Pool closed, says the sign
on the door leading out.
A black canvas flaps
between the indoor (permitted)
and outdoor (forbidden) waters.
Although it is now officially safe
to plant tomatoes, the season
has not really started.
Sunshine, lounging on the canvas,
warms the water directly beneath it.
Even with my eyes closed, I know
I am passing the enticing opening.
I want to sneak under, then out,
but fear a lifetime banished by the Y.
All through my long laps, I swim
like a seal pup, in luscious, sunlit circles.
I am the yellow canary in the dining room,
peeking wistfully out the clear kitchen window
at the finches flitting on the thistle feeder.
I continue to trill, a teakettle’s whistle,
although I imagine cutting my bars with my sharp beak,
then nipping through the window glass, to hop
from top to bottom rung of the feeder, then up again.
I am the young prisoner, really just a boy, allowed
in the yard for the first time in six long months.
Cautiously, I pull a wild onion,
brush off the dirt, and chew.
Flitting from bar to bar,
I gnaw the green stalk, still warm from growing,
then, suddenly, dive under the flapping canvas,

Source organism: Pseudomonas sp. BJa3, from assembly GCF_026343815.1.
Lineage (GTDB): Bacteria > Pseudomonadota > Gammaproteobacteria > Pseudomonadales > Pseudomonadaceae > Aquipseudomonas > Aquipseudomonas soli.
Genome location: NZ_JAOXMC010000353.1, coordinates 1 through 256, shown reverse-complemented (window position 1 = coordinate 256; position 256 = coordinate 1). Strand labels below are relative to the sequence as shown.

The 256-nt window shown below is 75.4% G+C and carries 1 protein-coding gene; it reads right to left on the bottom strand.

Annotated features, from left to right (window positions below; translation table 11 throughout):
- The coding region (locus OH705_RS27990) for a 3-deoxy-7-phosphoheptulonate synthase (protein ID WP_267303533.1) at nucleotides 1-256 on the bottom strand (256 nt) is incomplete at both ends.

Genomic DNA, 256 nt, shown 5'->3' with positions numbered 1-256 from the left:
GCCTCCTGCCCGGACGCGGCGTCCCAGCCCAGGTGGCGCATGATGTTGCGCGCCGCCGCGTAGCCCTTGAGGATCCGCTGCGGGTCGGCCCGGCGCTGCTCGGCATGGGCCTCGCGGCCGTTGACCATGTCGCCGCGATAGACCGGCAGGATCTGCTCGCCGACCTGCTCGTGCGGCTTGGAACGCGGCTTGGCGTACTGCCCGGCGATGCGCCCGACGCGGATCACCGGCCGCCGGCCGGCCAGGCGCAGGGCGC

escape from the cool cavern of the pool’s vault,
into the sun warmed sparkle.
The birds nesting in the rafters flee behind me,
holding their breaths for the first time,
plunging under the water, humming like dolphins.
One flips onto its back briefly, and spouts bubbles.
A whole lawn of wild onion tips
waves its feathers hello.
Dripping, we all climb out, and begin to feed,
caring little about the onion smell on our breaths,
the green remnants stuck
in our teeth, our beaks, our gills.
Ann Neuser Lederer (website) was born in Ohio and has lived and worked in Pennsylvania, Michigan, and Kentucky. Her nonfiction and poetry appear in journals such as Brevity, Diagram, Hospital Drive, and Cross Connect; anthologies such as The Bedside Guide to No Tell Motel, The Country Doctor Revisited: A Twenty-First Century Reader, and Best of the Net 2007; and three chapbooks: Approaching Freeze, The Undifferentiated, and Weaning the Babies. She is employed as a nurse in Kentucky.